1. Video Lecture and E-Content Created by
Assistant Professor of Computer Science &
Assistant Professor and Head, Department of M.Com.(CA),
Ayya Nadar Janaki Ammal College,
Sivakasi – 626 124.
e-mail : email@example.com website: www.rdsivakumar.blogspot.in
2. Paging is one of the memory management schemes by which a computer can
store and retrieve data from secondary storage for use in main memory.
In the paging memory-management scheme, the operating system retrieves
data from secondary storage in same-size blocks called pages.
3. The main advantage of paging over memory segmentation is that it allows the
physical address space of a process to be noncontiguous.
Before paging came into use, systems had to fit whole programs into storage
contiguously, which caused various storage and fragmentation problems.
4. Demand Paging - When pure demand paging is used, page loading only
occurs at the time of the data request, and not before.
Anticipatory paging - This technique, sometimes called "swap prefetch",
preloads a process's non-resident pages that are likely to be referenced in the
Free page queue - The free page queue is a list of page frames that are
available for assignment after a page fault.
PAGE REPLACEMENT ALGORITHMS
5. Page stealing - Some operating systems periodically look for pages that
have not been recently referenced and add them to the Free page
queue, after paging them out if they have been modified.
Pre-cleaning - Unix operating systems periodically use sync to pre-
clean all dirty pages, that is, to save all modified pages to hard disk.
PAGE REPLACEMENT ALGORITHMS (Conti..)
6. Most programs reach a steady state in their demand for memory locality
both in terms of instructions fetched and data being accessed.
This steady state is usually much less than the total memory required by
This steady state is sometimes referred to as the working set: the set of
memory pages that are most frequently accessed.
7. In multi-programming or in multi user environment it is common
for many users to be executing the same program.
If individual copies of these programs were given to each user,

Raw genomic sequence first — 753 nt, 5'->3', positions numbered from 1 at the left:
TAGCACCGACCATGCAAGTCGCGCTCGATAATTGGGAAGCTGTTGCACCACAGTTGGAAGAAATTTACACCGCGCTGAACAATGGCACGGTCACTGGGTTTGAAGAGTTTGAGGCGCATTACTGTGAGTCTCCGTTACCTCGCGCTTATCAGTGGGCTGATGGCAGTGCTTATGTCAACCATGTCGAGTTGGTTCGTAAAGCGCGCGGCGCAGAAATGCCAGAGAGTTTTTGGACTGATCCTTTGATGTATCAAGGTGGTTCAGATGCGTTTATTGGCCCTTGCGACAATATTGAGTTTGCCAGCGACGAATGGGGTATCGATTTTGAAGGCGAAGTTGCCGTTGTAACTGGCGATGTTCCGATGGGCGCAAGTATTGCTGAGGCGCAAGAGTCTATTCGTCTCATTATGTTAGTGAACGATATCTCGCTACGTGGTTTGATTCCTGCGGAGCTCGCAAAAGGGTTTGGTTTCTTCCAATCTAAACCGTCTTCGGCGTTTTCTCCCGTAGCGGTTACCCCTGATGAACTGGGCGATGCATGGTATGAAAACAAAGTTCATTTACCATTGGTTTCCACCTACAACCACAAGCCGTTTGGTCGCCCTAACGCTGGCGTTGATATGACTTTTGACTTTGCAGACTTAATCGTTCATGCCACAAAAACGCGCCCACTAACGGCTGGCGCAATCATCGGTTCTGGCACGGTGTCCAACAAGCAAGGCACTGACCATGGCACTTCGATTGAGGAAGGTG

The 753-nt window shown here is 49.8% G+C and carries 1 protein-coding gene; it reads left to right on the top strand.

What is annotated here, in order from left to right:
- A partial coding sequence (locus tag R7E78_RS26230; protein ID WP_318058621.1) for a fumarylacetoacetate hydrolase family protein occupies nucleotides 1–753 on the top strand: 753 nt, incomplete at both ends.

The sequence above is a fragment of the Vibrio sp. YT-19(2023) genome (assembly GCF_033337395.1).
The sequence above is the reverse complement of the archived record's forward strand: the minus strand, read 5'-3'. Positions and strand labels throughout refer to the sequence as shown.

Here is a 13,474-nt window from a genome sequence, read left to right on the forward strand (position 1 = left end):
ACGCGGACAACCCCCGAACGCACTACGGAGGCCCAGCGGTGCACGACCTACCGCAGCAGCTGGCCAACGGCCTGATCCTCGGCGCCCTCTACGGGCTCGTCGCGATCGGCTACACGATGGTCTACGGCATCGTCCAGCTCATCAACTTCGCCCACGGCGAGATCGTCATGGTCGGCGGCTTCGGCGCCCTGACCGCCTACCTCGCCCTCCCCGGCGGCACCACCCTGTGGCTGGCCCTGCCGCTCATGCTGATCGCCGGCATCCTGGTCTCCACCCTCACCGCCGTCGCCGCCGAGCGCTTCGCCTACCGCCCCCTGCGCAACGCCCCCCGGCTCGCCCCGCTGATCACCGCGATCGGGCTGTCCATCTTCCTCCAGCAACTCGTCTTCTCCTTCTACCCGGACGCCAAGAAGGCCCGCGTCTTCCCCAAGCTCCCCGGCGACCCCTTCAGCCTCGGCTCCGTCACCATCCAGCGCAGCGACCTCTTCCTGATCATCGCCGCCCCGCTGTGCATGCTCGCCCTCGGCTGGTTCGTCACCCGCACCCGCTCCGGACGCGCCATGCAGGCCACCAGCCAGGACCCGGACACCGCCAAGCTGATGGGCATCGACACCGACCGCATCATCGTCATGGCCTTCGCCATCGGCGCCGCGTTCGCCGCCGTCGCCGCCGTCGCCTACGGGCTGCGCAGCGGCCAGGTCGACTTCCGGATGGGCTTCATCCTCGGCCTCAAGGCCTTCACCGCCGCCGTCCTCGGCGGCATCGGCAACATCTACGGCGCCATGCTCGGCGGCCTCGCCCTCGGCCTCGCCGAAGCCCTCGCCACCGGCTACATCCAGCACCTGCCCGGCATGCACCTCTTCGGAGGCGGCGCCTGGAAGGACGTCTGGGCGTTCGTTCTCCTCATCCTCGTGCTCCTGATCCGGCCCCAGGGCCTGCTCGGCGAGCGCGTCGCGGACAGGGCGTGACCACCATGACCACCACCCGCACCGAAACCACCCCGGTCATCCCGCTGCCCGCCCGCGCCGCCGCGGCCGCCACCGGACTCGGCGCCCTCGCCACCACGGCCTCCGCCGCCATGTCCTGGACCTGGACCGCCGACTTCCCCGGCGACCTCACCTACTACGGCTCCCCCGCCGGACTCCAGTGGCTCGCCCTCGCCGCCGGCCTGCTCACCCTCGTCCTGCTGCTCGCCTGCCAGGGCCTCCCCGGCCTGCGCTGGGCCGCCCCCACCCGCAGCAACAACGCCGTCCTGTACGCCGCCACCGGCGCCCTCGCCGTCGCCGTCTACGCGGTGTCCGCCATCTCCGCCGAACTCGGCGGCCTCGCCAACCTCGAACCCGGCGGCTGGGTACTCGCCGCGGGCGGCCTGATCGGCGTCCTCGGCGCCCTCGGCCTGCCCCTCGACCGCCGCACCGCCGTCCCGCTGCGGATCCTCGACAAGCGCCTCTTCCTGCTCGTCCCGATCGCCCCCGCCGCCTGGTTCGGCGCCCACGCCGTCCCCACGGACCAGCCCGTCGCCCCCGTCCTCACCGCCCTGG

much of the primary storage would be wasted.
The solution is to share those pages that can be shared.
8. In some older virtual memory operating systems, space in swap backing
store is reserved when programs allocate memory for runtime data.
OS vendors typically issue guidelines about how much swap space should be
TUNING SWAP SPACE SIZE
9. Swapping can decrease system reliability by some amount. If swapped data
gets corrupted on the disk, the memory will also have incorrect contents after
the data has later been returned.
10. Address generated by CPU is divided into:
1. Page number (p) – used as an index into a page table which contains base
address of each page in physical memory.
2. Page offset (d) – combined with base address to define the physical memory
address that is sent to the memory unit.
13. Page-table base register (PTBR) points to the page table.
Page-table length register (PRLR) indicates size of the page table.
IMPLEMENTATION OF PAGE TABLE
14. Shared code
One copy of read-only (reentrant) code shared among processes (i.e., text
editors, compilers, window systems).
Shared code must appear in same location in the logical address space of
Private code and data
Each process keeps a separate copy of the code and data.
The pages for the private code and data can appear anywhere in the logical